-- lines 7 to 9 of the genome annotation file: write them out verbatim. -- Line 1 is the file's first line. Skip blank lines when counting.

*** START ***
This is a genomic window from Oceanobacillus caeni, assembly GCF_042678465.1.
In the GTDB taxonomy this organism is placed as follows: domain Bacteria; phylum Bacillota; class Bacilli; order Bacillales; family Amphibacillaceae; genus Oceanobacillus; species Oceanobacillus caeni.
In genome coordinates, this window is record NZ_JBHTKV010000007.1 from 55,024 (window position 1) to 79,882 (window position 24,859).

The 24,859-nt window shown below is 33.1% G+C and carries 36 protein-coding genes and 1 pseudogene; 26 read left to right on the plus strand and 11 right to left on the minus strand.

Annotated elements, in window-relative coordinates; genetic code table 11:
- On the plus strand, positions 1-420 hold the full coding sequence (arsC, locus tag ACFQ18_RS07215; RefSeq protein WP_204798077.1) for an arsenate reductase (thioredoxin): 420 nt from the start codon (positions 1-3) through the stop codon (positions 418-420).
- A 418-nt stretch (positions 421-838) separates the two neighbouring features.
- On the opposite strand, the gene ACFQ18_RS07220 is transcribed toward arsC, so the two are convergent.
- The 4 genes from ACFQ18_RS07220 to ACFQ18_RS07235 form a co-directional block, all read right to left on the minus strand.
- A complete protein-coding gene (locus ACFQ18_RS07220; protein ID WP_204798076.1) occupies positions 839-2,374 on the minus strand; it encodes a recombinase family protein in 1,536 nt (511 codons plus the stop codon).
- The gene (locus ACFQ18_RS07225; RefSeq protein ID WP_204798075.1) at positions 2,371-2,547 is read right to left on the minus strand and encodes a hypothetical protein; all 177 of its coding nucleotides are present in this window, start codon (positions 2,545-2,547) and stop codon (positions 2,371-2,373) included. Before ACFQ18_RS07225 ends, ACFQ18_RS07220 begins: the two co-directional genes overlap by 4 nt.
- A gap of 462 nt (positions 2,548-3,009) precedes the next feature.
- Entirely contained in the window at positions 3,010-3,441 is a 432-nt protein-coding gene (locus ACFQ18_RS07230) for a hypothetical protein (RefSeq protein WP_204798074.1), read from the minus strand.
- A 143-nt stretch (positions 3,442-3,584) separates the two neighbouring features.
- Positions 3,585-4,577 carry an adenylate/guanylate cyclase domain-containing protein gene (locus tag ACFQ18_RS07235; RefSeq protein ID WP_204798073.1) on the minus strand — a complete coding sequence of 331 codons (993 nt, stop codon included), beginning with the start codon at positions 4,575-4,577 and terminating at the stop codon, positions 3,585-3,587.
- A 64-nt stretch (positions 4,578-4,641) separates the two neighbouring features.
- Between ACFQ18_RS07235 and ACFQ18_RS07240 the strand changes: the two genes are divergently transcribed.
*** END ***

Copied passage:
- A 418-nt stretch (positions 421-838) separates the two neighbouring features.
- On the opposite strand, the gene ACFQ18_RS07220 is transcribed toward arsC, so the two are convergent.
- The 4 genes from ACFQ18_RS07220 to ACFQ18_RS07235 form a co-directional block, all read right to left on the minus strand.